Use this URL to cite or link to this record in EThOS: https://ethos.bl.uk/OrderDetails.do?uin=uk.bl.ethos.749202
Title: Facilitating midwifery involvement in managing gestational weight gain in pregnant women living with obesity
Author: Hazeldine, Emma Louise
ISNI:       0000 0004 7233 2063
Awarding Body: University of Plymouth
Current Institution: University of Plymouth
Date of Award: 2018
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Abstract:
Overview: Pregnant women living with obesity are at increased risk of pregnancy complications, with risks rising as Body Mass Index (BMI) increases. Midwives are willing to support women with managing their gestational weight gain but lack confidence and access to supporting resources. In the UK there are no interventions that aim to change the intention and behaviour of midwives, to support women with managing their gestational weight gain. The Theory of Planned Behaviour (TPB) (Ajzen, 1985) was utilised to frame the design of a behaviour change intervention for midwives. This three-phase study conducted a qualitative needs assessment, intervention design, and a quantitative study of, intervention testing. Methods: Phase One: Interview data were thematically analysed and the TPB utilised to elicit participants’ salient beliefs, to inform intervention design. Phase Two: The design of the intervention, and the TPB scale, were informed by Phase One data. Midwives reviewed the intervention and participated in a pilot test of the scale. Phase Three: The intervention was tested in a before-and-after controlled trial, utilising the refined TPB scale. Results: Phase One: 4 key themes emerged: 1)The current state of affairs 2) Perspectives on an intervention: what may work 3) Influences on uptake and successful weight control 4) Taking things forward. Phase Two: An intervention to facilitate the involvement of community midwives in supporting weight management for pregnant women living with obesity; a booklet about weight management in pregnancy; and a TPB scale were designed. Recommendations from midwives were integrated into the final intervention resource, and pilot testing of the scale led to refinement for use in phase 3. Phase Three: Midwives in the intervention group increased their intention to offer weight management support to pregnant women living with obesity. Furthermore, midwives in the intervention group increased actual weight management support for pregnant women living with obesity, after participating in the intervention. Conclusions: This study made a unique contribution to new knowledge by developing and testing a novel intervention that was underpinned by health psychology theory, which increased the intention and behaviour of community midwives to support pregnant women living with obesity, with managing their gestational weight gain.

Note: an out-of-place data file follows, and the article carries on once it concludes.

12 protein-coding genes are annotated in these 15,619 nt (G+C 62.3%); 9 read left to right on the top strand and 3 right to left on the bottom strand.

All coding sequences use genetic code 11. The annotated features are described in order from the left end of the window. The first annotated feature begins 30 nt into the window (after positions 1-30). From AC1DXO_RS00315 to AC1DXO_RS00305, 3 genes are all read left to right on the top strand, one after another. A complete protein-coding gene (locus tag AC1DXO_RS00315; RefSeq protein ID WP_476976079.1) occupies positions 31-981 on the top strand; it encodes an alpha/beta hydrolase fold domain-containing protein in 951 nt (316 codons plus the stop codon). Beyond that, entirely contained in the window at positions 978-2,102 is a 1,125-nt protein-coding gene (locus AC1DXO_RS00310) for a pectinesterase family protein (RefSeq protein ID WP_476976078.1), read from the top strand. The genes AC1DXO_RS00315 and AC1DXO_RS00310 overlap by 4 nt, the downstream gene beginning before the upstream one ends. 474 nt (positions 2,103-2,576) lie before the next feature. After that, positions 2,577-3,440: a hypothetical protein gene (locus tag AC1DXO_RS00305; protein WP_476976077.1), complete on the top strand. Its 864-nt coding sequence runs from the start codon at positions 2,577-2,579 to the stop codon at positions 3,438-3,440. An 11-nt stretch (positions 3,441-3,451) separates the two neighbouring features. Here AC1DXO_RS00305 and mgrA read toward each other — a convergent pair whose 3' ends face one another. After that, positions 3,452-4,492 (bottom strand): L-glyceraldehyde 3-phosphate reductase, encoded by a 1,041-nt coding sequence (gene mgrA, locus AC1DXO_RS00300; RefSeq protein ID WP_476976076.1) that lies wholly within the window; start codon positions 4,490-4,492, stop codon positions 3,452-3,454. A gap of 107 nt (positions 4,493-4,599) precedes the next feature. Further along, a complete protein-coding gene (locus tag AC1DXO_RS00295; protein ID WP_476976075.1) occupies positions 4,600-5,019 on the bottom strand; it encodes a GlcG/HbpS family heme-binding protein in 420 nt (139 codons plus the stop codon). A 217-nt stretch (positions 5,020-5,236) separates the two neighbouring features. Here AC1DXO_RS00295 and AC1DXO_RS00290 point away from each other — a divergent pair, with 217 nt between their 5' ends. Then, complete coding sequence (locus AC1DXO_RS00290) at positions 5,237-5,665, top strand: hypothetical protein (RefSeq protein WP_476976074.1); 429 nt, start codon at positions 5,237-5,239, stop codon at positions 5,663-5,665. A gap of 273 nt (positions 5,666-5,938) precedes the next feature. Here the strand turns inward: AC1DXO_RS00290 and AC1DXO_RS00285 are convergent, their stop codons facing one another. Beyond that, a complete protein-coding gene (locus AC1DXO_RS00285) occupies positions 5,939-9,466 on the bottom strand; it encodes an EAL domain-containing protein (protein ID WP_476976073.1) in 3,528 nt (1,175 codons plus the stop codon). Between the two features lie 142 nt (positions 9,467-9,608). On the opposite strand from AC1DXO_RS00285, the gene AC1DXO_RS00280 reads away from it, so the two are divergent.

Supervisor: Not available Sponsor: Not available
Qualification Name: Thesis (Ph.D.) Qualification Level: Doctoral
EThOS ID: uk.bl.ethos.749202  DOI: Not available
Keywords: behaviour change intervention for midwives ; three-phase study ; health psychology theory ; pregnant women living with obesity ; Theory of Planned Behaviour
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